I think you have the image of Galileo too firmly lodged in your mind, boldly declaring "it still moves".
Science is determined by the preponderance of evidence. And Ockham's razor plays a part too. If you found a result that suggested there was no link between smoking and cancer, we're not suddenly going to ignore the huge mass of evidence that suggests there is a link, because the greater likelihood is that you're an asswipe with an axe to grind, have made a mistake in your work, or that an artefact has weakened your results.
To pick up on your Newtonian physics point, the new science had to explain both the new areas where the old science didn't work and the old areas where the old science did work. The same would be true for a result that purported to show no link between smoking and cancer.
You're arguing against yourself, because I've never raised the notion of there not being unquestionable settled science. I've simply said that where there is strong consensus in science, people are going to be interested in pushing ahead with building on that consensus and very reluctant to reexamine the fundamentals based on a single study purporting to show they're all wrong. Things that make the latter more likely are the reputation of the authors, reviewers and publication, the credibility of any replacement theory including its ability to explain previous results, etc etc.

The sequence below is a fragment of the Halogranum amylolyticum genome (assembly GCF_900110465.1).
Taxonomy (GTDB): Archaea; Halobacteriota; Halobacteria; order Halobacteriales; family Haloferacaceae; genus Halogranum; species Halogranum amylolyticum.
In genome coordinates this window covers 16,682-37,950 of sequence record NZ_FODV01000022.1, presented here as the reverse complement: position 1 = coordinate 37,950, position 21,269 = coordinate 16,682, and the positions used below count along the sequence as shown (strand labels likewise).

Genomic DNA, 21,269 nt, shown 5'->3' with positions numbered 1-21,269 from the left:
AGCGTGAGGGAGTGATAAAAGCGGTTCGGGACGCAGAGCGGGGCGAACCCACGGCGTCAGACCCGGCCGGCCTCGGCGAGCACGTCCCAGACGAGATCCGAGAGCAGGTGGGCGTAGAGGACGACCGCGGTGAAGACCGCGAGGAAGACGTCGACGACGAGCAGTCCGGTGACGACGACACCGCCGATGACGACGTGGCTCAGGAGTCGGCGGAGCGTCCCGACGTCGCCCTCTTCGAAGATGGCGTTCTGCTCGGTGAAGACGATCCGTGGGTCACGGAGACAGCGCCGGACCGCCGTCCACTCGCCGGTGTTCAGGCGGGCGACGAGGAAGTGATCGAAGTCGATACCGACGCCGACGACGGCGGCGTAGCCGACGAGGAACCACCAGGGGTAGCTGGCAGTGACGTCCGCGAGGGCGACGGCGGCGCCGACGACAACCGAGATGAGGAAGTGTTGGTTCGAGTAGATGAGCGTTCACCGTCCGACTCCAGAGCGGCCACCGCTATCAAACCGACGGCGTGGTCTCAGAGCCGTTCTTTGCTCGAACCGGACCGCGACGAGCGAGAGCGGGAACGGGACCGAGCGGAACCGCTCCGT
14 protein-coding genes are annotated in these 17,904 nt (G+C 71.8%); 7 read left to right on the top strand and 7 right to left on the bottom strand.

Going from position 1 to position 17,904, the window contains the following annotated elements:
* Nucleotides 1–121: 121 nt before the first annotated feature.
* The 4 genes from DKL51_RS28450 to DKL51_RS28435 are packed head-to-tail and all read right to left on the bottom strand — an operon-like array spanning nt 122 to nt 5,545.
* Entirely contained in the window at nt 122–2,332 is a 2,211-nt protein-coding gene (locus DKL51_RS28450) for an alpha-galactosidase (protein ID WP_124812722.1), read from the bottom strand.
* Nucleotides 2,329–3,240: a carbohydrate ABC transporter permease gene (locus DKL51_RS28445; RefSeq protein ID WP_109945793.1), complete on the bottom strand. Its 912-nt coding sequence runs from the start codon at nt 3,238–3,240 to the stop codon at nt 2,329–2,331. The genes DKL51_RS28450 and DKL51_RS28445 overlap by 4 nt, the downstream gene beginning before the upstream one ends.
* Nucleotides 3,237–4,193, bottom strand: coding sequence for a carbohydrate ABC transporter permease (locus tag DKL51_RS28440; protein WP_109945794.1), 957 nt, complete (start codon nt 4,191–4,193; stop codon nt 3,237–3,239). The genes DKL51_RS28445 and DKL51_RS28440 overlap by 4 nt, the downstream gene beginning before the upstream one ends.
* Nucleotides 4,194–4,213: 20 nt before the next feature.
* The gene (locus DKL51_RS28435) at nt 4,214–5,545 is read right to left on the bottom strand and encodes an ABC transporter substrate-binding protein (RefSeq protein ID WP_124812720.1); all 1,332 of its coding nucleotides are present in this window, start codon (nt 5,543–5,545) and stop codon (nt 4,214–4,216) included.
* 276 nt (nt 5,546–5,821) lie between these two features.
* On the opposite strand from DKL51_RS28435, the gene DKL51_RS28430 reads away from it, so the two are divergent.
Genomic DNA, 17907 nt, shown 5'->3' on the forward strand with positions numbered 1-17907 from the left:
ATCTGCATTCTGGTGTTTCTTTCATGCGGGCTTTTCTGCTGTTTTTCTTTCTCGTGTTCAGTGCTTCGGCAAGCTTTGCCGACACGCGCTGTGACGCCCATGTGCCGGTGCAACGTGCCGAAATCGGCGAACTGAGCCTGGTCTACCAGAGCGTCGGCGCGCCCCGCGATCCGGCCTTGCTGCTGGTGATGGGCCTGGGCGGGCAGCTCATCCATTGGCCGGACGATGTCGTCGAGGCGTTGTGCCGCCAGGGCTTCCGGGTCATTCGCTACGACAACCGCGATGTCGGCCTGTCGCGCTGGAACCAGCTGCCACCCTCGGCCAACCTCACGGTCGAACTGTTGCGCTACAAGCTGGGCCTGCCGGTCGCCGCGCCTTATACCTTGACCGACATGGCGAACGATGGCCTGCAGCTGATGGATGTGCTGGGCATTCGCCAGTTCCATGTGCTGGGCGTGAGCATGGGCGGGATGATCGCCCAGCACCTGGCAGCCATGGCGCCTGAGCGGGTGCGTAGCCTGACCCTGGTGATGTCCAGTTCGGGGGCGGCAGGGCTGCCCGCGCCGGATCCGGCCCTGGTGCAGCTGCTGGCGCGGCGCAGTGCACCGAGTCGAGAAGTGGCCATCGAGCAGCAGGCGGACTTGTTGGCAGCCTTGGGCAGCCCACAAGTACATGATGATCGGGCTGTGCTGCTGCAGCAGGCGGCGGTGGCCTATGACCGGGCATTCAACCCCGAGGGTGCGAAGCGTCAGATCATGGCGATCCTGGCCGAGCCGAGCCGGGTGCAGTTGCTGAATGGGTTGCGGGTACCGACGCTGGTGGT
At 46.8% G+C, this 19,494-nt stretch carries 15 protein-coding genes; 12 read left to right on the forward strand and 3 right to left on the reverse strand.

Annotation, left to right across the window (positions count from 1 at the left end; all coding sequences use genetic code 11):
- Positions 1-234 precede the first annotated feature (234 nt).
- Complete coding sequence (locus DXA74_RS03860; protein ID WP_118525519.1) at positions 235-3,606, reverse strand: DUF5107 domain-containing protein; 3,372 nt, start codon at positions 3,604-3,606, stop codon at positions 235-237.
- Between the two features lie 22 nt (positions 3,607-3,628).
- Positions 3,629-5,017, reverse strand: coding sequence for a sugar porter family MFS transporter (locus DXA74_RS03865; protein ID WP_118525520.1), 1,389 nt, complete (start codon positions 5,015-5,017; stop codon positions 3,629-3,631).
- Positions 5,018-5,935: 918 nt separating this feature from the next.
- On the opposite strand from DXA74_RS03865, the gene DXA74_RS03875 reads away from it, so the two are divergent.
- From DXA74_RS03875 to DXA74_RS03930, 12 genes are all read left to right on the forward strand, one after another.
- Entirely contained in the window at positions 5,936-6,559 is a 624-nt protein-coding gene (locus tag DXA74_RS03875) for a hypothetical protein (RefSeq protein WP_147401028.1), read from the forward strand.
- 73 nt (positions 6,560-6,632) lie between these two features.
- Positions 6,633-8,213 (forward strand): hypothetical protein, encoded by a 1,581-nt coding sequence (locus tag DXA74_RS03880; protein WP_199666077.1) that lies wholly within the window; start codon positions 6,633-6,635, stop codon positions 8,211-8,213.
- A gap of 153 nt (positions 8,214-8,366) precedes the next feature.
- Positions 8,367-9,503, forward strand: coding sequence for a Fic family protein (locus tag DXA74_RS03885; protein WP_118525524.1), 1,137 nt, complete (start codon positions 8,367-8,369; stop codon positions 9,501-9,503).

You've misunderstood what I meant by allocative efficiency. It doesn't involve payment. Never mind.
There was no such consensus about smoking being good for you. That's a myth. The tobacco industry drove a particular view in their self-interest, but the evidence contradicted them - the former is not science, the latter is. Here's a nuanced reading. You'll note that the epidemiological studies were only conducted in the late 50s, so it wasn't about contradictory evidence as about the first credible evidence on the subject. http://www.healio.com/hematolo...